Question for experienced players: Is this a thing? (Sideseki?)

I was thinking about a fuseki strategy lately that would have been based mainly on ignoring the corners and playing on the side star points. The idea came about when I noticed that most approach josekis (moves designed to provide a balanced/fair result for both players) involve some kind of extension towards the side to settle the approaching group. Therefore, the idea is that if I already have all the sides, I can approach all the corners while keeping sente.

Here is what I am thinking about.
In example 1, let’s say that the opponent plays a 3-4, then you can approach it from every side and keep sente:

In example 2, let’s say that the opponent plays a 4-4, then you can invade it, keep sente and have the side stones already in place to harass the white walls

In example 3, let’s say that the opponent plays a 4-4, Black invades and White decides to keep the corners. Then the side stones are already in place to extend the result and keep sente:

Of course, the opponent will not play just 3-4 or 4-4 all the way or they might even play something else and a realistic board might look like the one in this game which was my first test:

In this game I am White and even though this is a fuseki designed for Black, I wanted to try it. As far as I can tell and in my best of knowledge, there is no case where having a side stone is detrimental to an approach/joseki. That does not mean that it is good or optimal, however.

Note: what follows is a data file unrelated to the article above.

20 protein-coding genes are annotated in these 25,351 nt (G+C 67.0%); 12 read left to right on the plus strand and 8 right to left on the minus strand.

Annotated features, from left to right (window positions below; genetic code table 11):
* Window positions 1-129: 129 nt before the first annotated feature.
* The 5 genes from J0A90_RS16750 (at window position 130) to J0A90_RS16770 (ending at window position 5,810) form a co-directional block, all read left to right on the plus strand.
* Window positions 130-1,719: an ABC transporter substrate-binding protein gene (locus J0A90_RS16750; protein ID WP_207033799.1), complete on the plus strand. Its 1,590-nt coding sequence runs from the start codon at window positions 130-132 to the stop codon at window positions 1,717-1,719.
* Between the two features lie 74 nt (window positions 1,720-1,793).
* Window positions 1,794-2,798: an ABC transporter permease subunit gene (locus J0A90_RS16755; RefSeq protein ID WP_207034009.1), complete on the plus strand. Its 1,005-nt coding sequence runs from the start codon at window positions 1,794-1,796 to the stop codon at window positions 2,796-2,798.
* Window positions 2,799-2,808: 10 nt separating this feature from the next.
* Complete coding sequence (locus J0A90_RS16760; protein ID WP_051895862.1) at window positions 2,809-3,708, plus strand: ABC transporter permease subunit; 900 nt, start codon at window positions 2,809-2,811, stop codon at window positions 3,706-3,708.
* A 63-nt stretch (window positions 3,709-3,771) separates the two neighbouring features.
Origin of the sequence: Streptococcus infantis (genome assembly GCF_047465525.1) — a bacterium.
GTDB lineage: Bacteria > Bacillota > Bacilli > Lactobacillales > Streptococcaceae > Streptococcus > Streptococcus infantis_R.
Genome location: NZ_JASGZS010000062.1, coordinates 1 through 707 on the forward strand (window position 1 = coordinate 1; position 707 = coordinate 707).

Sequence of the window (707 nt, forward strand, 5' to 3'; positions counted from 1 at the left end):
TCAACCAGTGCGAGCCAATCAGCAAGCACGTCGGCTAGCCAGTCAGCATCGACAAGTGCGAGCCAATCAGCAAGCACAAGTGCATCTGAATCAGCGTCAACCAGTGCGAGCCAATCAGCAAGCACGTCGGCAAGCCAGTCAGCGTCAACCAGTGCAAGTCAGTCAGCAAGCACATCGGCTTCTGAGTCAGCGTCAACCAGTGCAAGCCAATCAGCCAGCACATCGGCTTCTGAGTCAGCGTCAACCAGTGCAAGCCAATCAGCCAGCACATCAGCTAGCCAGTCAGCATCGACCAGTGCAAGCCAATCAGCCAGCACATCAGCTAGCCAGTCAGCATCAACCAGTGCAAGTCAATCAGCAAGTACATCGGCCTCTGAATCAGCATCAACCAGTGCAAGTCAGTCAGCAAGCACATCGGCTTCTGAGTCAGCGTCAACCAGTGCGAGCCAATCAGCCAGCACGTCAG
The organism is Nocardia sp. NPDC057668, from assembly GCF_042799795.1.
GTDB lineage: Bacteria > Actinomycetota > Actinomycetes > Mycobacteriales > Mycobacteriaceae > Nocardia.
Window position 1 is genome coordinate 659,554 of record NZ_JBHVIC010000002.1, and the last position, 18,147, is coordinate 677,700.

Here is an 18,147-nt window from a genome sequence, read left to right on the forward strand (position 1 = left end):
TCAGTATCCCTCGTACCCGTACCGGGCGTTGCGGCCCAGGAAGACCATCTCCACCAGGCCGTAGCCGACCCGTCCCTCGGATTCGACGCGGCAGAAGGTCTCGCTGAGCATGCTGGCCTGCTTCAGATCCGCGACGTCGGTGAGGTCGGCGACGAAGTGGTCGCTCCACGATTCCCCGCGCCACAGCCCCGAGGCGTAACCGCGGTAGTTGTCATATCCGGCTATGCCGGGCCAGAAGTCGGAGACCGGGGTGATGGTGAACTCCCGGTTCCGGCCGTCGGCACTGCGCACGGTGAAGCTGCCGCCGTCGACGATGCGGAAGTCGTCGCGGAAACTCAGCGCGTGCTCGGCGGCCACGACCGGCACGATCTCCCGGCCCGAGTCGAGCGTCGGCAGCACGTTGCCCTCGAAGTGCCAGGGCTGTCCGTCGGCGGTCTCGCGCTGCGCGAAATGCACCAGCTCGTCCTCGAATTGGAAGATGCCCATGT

I am currently testing the idea and I am planning to start some DGS games against 1 dan players to see how they will deal with it, but I thought I’d begin a discussion here and ask the opinions and ideas of the more experienced players of the forum and whether they know if this has ever been tried, looked into and discarded. And if not, if it is worth checking out.

Thank you for your time. :slight_smile:

Disclaimer: I honestly do not know the answer since I am not much “in the loop” of what Pros or AI play, neither am I deep into Go studing (only studied elementary material during 2016-2017 when I was learning the game). I did check on sensei’s and didn’t find it in Strange Openings, so here I am.


It’s always fun to experiment with stuff, so I hope the experiments go well!

Even if you don’t win as long as you come away with something new it seems good to try!

Random comments:

Example 1: I think the usual idea about say the left side is that white got maybe 30 points with the two corners, while optimistically maybe black can match that, but with some hane connect endgame on the second and first lines, it could be a lot less. On the right side, the stone at 1 maybe isn’t the most useful/obvious how to use, but overall it looks like a big moyo strategy, so you might want to try kill any deep invasions, though the reductions could be just as painful, there’s a lot of openings.